The point of no return is fast approaching. While Jose Mourinho's Manchester United reign continues to crumble, and potential replacements being ushered into view, it doesn't seem premature to ponder: where does Jose Mourinho go from here?
A chastening few years - from Chelsea's collapse from champions to 10th, to Mourinho's public fall-out with Paul Pogba - has led many to suggest that his methods may no longer have a place at the highest level.
For once, there is no obvious elite exit route, no Real Madrid waiting in the wings. So where could Mourinho go after Old Trafford?
In many ways, PSG are tailor-made as the next stop for the Jose Mourinho Experience: a new league to conquer (and he surely would conquer it, given the competition), a gargantuan budget to remodel with and, crucially, a club big and relevant enough to keep Mourinho at the centre of European football's attention.
The spanner in the hypothetical works, however, is that PSG probably don't need him. Worse still, they may not even want him. Eight points clear after eight games in Ligue 1, Brand PSG are domestically watertight and - while Thomas Tuchel may well become the latest manager who fails to deliver Qatar Sports Investments' ultimate dream of the Champions League within his two-year contract - why would they turn to Mourinho?
Last October, Mourinho told a French TV channel that "at the moment in Paris there is something special. Magic, quality, youth - it’s fantastic." More than eight years after he last lifted the European Cup, those are three qualities that few now associate with Mourinho's management style.
Mourinho himself regretted it even before he had made the move...he told me that he realised he was going to a business and not a family. Mourinho said that if he could, he would’ve remained at Inter.
Former Inter president Massimo Moratti, speaking last December, suggested that Mourinho's hasty exit to Real Madrid in the summer of 2010 - shortly after sealing a historic treble with the Italian club - was the source of some regret. In the space of two seasons at San Siro, Mourinho had quickly established the sort of siege mentality that used to serve him so well, yet now yields rapidly diminishing returns.
A defensive masterclass at the Nou Camp - a 1-0 Champions League semi-final, second-leg defeat that he called "the best loss of my life" as a ten-man Inter denied Pep Guardiola's Barcelona on aggregate - was one of the defining moments of a brief but fruitful love affair. Even if the club is almost unrecognisable since he left - multiple Far East-backed buyouts and a dozen managers in nine seasons - Mourinho's legacy remains rock-solid.
Luciano Spalletti is safe for now, as Inter - Serie A's most enduring basket-case of a club - find a semblance of stability, but Mourinho knows the door will always remain ajar for him. They also remain the bookies' favourites for his next job, if you care about that sort of thing.
It's more a matter of when rather than if Jose Mourinho takes control of his national team. Since the heady days of Euro 2004, when Portugal came within a Greek miracle of winning the tournament on home soil, Mourinho has frequently been asked about the extent of his aspirations for the job.
“It’s not during my career, it’s to end my career,” he said in 2014 . "I don’t have qualities to be a national team manager because a national team manager must adapt to the fact that he plays once a month and he trains twice a month and I don’t have that, I don’t adapt to that. So the job is not for me."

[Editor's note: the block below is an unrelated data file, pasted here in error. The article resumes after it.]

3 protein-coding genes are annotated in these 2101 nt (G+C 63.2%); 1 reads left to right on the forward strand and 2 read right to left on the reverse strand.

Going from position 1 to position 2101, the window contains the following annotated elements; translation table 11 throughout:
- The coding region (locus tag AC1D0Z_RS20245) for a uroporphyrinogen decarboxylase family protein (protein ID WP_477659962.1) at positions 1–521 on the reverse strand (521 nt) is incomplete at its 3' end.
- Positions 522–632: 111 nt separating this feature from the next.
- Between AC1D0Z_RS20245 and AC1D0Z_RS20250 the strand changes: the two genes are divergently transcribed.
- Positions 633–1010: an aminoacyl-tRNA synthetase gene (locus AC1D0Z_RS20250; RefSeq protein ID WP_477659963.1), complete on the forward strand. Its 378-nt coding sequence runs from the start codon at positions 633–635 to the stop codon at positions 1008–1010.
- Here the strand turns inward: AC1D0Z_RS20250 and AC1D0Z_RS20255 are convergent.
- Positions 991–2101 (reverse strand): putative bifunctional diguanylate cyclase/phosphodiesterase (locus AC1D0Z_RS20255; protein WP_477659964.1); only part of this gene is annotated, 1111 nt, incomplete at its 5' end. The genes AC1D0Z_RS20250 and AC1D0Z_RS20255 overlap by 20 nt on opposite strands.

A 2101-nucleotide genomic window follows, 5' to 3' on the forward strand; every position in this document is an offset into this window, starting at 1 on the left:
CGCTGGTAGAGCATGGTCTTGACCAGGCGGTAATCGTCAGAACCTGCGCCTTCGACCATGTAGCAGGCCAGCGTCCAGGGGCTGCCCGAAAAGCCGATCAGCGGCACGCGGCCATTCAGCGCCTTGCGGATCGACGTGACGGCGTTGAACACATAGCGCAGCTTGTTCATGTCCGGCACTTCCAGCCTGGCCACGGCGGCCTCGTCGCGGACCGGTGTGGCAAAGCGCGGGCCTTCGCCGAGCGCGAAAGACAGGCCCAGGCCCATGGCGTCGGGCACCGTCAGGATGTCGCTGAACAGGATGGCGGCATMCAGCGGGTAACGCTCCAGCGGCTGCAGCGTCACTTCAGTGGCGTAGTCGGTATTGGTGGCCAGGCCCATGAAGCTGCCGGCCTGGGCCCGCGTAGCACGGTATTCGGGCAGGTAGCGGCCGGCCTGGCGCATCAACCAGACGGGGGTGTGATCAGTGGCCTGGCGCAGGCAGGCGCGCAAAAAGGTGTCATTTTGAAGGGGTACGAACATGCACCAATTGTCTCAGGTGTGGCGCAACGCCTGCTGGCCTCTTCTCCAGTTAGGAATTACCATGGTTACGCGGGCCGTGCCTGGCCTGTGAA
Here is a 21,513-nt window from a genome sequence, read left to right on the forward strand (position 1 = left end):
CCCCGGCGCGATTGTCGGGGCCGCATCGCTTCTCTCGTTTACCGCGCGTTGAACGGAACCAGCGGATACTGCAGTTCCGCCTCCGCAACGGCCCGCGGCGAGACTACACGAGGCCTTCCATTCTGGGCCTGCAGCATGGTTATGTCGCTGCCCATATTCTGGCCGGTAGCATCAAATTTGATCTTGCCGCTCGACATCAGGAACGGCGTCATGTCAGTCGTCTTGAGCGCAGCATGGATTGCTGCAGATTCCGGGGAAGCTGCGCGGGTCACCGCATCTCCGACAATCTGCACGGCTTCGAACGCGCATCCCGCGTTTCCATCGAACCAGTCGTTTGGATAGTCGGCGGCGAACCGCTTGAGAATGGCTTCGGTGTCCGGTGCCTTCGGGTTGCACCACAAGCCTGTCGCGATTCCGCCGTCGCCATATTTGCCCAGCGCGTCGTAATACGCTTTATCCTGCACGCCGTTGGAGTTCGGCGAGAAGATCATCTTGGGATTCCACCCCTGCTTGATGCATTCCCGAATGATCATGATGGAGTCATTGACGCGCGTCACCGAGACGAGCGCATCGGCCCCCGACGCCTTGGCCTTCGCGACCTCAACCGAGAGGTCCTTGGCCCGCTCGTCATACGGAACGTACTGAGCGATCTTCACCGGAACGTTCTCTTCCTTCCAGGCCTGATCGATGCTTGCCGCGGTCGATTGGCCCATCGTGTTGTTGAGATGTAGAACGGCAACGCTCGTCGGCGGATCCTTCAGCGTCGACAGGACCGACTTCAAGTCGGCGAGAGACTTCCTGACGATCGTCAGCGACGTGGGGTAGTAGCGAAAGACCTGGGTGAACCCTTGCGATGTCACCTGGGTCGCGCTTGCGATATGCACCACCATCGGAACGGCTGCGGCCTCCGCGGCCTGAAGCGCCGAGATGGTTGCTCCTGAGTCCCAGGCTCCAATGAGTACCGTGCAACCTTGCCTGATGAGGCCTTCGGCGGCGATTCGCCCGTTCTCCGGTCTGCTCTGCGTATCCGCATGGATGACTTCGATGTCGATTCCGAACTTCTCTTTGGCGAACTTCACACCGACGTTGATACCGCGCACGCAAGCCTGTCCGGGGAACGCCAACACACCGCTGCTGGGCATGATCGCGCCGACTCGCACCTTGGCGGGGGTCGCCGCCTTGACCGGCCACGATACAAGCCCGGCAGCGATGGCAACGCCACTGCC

Mourinho reiterated his feelings this summer, two years after Portugal had claimed the European Championship under Fernando Santos, declaring "I am even further away from being tired now than I was a few years ago."
A man who once thrived on the day-to-day buzz of club management now looks thoroughly defeated by it all. It may take a few more seasons of press-conference punishment to seal the deal, but the prospect of Mourinho concentrating all his competitive spirit, tactical mischief and any residual knockout know-how into biennial, month-long windows seems closer than ever.
The ultimate homecoming? A return to where it all began, into the loving arms of a club who never had it so good as that summer of 2004? It wouldn't be quite so simple as that. Much like Chelsea, Mourinho's legacy with Porto is a slightly muddled one, having left so hastily after delivering an unlikely Champions League triumph, his medal swiftly removed even before the confetti had settled on the turf in Gelsenkirchen, a deal already struck to take his career to a new level in the Premier League.
In charge now is Sergio Conceicao, a member of Mourinho's Porto squad that season, and who delivered in impressive style their first title in five years last season. Even when the timing does become right, Mourinho would need to summon from somewhere that mid-2000s charm to win the more cynical portistas over again.
Nowhere at all
Amid all the speculation over Mourinho's future, one option appears to have been overlooked: simply taking a break from it all. The modern football manager leads an all-consuming existence - umpteen-hour days of coaching, man-management, press relations, solution delivery, recruitment (and the boardroom-level angst that goes with it) - even without the extra layer of near-pantomime theatre that tends to follow Mourinho around.
Mourinho's hope of a 15-year stay at Manchester United appears to have been wildly optimistic. If following his old rival Arsene Wenger into a tranquil retirement seems equally far-fetched, perhaps a break from the game might be the answer. A year-long sabbatical to rediscover what drives his football brain, to recharge his emotional batteries, perhaps even to realise that he is no longer as special 15 long years on from his Chelsea introduction, may be Mourinho's smartest move of all.